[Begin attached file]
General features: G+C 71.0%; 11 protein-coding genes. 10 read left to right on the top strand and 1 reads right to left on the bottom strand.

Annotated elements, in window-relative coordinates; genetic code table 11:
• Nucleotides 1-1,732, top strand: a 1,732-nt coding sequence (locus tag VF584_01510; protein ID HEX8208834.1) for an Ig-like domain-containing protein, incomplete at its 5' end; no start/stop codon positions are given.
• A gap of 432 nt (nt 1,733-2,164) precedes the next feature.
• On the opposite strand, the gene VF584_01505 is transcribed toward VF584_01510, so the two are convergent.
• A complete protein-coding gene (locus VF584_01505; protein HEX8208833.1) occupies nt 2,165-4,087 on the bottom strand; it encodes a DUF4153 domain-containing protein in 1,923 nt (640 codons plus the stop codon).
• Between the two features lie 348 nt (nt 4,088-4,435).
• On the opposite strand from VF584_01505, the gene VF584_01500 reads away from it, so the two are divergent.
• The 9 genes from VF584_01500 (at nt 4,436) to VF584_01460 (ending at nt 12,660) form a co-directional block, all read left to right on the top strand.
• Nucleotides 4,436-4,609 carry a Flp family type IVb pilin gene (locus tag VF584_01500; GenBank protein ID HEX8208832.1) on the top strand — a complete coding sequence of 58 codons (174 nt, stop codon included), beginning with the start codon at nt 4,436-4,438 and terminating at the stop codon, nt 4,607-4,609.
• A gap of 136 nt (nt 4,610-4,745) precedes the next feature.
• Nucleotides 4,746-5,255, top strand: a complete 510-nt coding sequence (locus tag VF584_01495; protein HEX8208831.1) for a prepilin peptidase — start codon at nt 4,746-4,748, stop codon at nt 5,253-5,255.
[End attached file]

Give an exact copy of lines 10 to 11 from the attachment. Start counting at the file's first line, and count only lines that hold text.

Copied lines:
• Nucleotides 4,436-4,609 carry a Flp family type IVb pilin gene (locus tag VF584_01500; GenBank protein ID HEX8208832.1) on the top strand — a complete coding sequence of 58 codons (174 nt, stop codon included), beginning with the start codon at nt 4,436-4,438 and terminating at the stop codon, nt 4,607-4,609.
• A gap of 136 nt (nt 4,610-4,745) precedes the next feature.